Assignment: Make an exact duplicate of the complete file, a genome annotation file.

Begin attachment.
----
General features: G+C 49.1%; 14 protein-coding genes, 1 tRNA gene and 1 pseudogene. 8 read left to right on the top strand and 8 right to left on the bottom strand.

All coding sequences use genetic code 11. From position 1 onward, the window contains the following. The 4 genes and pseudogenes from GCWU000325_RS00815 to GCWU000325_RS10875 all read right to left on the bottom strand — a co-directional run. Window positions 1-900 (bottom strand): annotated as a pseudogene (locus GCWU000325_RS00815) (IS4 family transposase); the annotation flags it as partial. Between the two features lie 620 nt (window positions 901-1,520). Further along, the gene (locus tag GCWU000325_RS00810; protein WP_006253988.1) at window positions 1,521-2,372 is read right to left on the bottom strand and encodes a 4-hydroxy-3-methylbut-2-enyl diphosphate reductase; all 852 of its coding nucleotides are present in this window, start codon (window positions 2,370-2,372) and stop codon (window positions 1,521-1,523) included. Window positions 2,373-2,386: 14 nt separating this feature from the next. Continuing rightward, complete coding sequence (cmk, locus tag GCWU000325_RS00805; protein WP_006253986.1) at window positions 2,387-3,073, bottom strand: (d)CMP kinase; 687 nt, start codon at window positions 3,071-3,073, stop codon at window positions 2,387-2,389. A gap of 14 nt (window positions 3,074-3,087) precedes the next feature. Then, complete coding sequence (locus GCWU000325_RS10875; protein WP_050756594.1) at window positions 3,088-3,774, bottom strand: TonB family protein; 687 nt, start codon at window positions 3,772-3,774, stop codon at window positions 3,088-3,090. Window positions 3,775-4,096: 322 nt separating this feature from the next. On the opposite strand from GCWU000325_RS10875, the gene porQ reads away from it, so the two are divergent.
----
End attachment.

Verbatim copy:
General features: G+C 49.1%; 14 protein-coding genes, 1 tRNA gene and 1 pseudogene. 8 read left to right on the top strand and 8 right to left on the bottom strand.

All coding sequences use genetic code 11. From position 1 onward, the window contains the following. The 4 genes and pseudogenes from GCWU000325_RS00815 to GCWU000325_RS10875 all read right to left on the bottom strand — a co-directional run. Window positions 1-900 (bottom strand): annotated as a pseudogene (locus GCWU000325_RS00815) (IS4 family transposase); the annotation flags it as partial. Between the two features lie 620 nt (window positions 901-1,520). Further along, the gene (locus tag GCWU000325_RS00810; protein WP_006253988.1) at window positions 1,521-2,372 is read right to left on the bottom strand and encodes a 4-hydroxy-3-methylbut-2-enyl diphosphate reductase; all 852 of its coding nucleotides are present in this window, start codon (window positions 2,370-2,372) and stop codon (window positions 1,521-1,523) included. Window positions 2,373-2,386: 14 nt separating this feature from the next. Continuing rightward, complete coding sequence (cmk, locus tag GCWU000325_RS00805; protein WP_006253986.1) at window positions 2,387-3,073, bottom strand: (d)CMP kinase; 687 nt, start codon at window positions 3,071-3,073, stop codon at window positions 2,387-2,389. A gap of 14 nt (window positions 3,074-3,087) precedes the next feature. Then, complete coding sequence (locus GCWU000325_RS10875; protein WP_050756594.1) at window positions 3,088-3,774, bottom strand: TonB family protein; 687 nt, start codon at window positions 3,772-3,774, stop codon at window positions 3,088-3,090. Window positions 3,775-4,096: 322 nt separating this feature from the next. On the opposite strand from GCWU000325_RS10875, the gene porQ reads away from it, so the two are divergent.